When the Institute for Politics, Democracy and the Internet handed out its 2005 Golden Dot Award for the best local Internet political campaign, Philadelphia Forward wasn't even in the house.
Accepting laurels for innovative work were well-known players like Move On, Power Line and Jib Jab (those guys with the animated "This Land Is Your Land" satires) but not the unassuming staff of two paid workers committed to tax reform.
They might as well have won a modest wonk award.
That honor came down in March, and Philadelphia Forward has remained mum about it. No press releases. No champagne or celebratory cheesesteaks. "I went home and told the wife and girls," said executive director Brett Mandel. "That was about it."
The night the awards were handed out Mandel was busy - he'd been testifying at a City Hall hearing on phasing out the business privilege tax.
"They wouldn't tell us if we won," he says. "It cost a couple dollars to go to the banquet. I said it was a day of testimony. We decided to cheap out and not send someone down on the Metroliner."
So we'll have to celebrate them here and now. Philadelphia Forward is passionate about tax reform. That is not always sexy.
Which is why its Web site offers a Tax Reform Challenge game where contestants try to convince City Council members to pass a reform package. The game is easier than in reality. Each week Mandel posts another edition, and emails to 15,000 people missives bearing such headings as "Who Will Speak For Philadelphia?" and "Small Biz Org. Rips City Pollyanna."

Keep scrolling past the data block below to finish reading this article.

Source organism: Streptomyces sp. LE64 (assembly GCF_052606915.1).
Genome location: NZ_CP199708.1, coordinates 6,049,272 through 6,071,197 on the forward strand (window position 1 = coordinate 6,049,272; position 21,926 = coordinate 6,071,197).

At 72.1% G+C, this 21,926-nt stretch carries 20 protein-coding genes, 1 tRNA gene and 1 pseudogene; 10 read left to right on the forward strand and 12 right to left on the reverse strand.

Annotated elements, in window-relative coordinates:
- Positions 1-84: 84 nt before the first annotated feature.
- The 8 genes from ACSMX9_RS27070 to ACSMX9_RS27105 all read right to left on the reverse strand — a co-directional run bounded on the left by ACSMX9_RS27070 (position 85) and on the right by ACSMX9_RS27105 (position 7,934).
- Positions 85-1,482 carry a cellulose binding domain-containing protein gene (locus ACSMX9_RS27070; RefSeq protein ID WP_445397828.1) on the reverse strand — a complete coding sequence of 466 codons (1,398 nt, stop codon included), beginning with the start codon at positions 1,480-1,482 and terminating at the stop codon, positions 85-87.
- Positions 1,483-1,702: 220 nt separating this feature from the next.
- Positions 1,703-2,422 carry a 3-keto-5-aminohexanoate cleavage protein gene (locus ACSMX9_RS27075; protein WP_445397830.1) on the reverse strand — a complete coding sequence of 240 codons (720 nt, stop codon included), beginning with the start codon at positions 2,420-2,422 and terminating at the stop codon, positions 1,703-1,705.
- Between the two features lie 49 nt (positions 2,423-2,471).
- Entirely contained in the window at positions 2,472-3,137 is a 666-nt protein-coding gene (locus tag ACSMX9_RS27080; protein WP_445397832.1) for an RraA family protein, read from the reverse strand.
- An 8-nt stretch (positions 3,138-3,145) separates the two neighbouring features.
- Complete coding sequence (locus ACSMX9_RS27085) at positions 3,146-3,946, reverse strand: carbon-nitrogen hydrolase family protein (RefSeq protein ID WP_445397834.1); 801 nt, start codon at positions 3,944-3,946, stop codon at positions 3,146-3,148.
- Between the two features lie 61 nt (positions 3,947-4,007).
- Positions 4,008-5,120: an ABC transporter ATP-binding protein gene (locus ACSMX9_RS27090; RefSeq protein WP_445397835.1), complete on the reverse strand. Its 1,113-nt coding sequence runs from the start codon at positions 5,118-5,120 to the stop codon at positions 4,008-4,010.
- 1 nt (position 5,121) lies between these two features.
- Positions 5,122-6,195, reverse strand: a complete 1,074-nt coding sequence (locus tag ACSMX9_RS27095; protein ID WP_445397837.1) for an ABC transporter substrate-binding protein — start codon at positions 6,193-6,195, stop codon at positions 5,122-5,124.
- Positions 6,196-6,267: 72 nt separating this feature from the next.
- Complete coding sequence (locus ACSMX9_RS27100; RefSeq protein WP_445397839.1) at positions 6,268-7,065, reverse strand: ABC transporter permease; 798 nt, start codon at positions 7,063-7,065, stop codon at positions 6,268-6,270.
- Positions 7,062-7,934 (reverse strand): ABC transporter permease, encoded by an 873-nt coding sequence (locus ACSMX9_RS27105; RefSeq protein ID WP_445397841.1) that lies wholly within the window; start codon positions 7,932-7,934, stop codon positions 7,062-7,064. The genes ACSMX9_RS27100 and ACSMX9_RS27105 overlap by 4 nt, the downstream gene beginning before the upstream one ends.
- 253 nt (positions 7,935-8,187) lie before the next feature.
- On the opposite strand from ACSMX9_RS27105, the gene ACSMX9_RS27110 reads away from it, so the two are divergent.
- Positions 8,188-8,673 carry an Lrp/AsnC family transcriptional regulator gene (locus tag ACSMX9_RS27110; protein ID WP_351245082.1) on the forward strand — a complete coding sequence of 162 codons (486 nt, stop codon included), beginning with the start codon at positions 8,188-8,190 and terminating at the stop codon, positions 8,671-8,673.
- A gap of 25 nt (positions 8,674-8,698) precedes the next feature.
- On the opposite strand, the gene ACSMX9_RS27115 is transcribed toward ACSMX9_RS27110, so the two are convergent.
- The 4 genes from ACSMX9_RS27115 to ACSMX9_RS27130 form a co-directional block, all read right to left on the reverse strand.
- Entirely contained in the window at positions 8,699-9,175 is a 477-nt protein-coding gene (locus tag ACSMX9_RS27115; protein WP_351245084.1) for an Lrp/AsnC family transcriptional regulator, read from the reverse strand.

Mandel is no Pollyanna. "Philadelphia doesn't suffer because there aren't good ideas," said the man appointed by city controller Jonathan Saidel to the Philadelphia Tax Reform Commission. "It suffers because we don't follow through. There is no constituency for following through. Most of the things we push for tends to benefit someone disproportionately. Someone wants a stadium subsidy, Someone wants a break on their high rise."
He left Saidel's office (he'd headed it's "policy wonk shop" - his words) to form Philadelphia Forward in March 2004 and harness the Internet for those engaged in reform.
"This new technology provides a lot of voice," he says. "The idea is you can find like-minded people on the Web, whether you are a person who likes Howard Dean or one who likes Shih-Tzus, you can find other like-minded people with this technology."
He's 36, Philadelphia-reared and author of a couple of baseball books. Before his city job, he worked for the Pennsylvania Economy League. He works with one other paid staffer.
The honor hasn't gone to his head. He's more proud of the sort of letter he got from a guy named "Walt of Mayfair:"
Where some might still see a city of the corrupt and the contented, Mandel sees progress -- the thousands who emailed Council in support of new ethics rules, those engaged in the stoppaytoplay site, the new ethics group called PURE, the Neighborhood Networks pro-change group.
"While certainly there are a lot of people willing to walk to polling place and be handed a ballot by a committeeman, increasingly there are Philadelphians who want change, and that is exciting in a city that needs change so desperately."